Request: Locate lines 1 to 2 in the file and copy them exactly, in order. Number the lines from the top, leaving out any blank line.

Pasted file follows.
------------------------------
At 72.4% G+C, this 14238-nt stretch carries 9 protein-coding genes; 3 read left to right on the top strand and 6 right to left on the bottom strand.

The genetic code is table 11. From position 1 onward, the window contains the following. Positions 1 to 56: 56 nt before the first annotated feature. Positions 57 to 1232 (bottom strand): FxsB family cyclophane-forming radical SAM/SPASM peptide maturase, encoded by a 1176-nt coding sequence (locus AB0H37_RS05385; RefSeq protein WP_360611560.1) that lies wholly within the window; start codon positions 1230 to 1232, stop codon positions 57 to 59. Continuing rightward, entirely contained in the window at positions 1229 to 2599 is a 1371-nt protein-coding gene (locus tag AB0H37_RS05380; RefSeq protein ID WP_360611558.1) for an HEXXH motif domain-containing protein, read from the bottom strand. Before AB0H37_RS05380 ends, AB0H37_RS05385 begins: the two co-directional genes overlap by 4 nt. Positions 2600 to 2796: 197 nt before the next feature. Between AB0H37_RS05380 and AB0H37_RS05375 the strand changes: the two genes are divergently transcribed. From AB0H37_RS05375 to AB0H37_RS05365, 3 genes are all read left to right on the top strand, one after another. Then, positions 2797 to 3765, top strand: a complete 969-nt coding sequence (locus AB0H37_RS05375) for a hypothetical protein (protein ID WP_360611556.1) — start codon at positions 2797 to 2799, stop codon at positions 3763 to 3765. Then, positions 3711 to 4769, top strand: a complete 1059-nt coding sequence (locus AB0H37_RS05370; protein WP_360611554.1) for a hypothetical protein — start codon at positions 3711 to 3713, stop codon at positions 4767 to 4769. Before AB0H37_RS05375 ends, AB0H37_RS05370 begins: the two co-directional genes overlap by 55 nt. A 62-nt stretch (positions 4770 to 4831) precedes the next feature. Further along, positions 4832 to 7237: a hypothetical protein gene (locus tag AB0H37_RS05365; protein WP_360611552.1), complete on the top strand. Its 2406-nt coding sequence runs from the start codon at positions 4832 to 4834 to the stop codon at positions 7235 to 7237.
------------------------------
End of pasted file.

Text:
At 72.4% G+C, this 14238-nt stretch carries 9 protein-coding genes; 3 read left to right on the top strand and 6 right to left on the bottom strand.

The genetic code is table 11. From position 1 onward, the window contains the following. Positions 1 to 56: 56 nt before the first annotated feature. Positions 57 to 1232 (bottom strand): FxsB family cyclophane-forming radical SAM/SPASM peptide maturase, encoded by a 1176-nt coding sequence (locus AB0H37_RS05385; RefSeq protein WP_360611560.1) that lies wholly within the window; start codon positions 1230 to 1232, stop codon positions 57 to 59. Continuing rightward, entirely contained in the window at positions 1229 to 2599 is a 1371-nt protein-coding gene (locus tag AB0H37_RS05380; RefSeq protein ID WP_360611558.1) for an HEXXH motif domain-containing protein, read from the bottom strand. Before AB0H37_RS05380 ends, AB0H37_RS05385 begins: the two co-directional genes overlap by 4 nt. Positions 2600 to 2796: 197 nt before the next feature. Between AB0H37_RS05380 and AB0H37_RS05375 the strand changes: the two genes are divergently transcribed. From AB0H37_RS05375 to AB0H37_RS05365, 3 genes are all read left to right on the top strand, one after another. Then, positions 2797 to 3765, top strand: a complete 969-nt coding sequence (locus AB0H37_RS05375) for a hypothetical protein (protein ID WP_360611556.1) — start codon at positions 2797 to 2799, stop codon at positions 3763 to 3765. Then, positions 3711 to 4769, top strand: a complete 1059-nt coding sequence (locus AB0H37_RS05370; protein WP_360611554.1) for a hypothetical protein — start codon at positions 3711 to 3713, stop codon at positions 4767 to 4769. Before AB0H37_RS05375 ends, AB0H37_RS05370 begins: the two co-directional genes overlap by 55 nt. A 62-nt stretch (positions 4770 to 4831) precedes the next feature. Further along, positions 4832 to 7237: a hypothetical protein gene (locus tag AB0H37_RS05365; protein WP_360611552.1), complete on the top strand. Its 2406-nt coding sequence runs from the start codon at positions 4832 to 4834 to the stop codon at positions 7235 to 7237.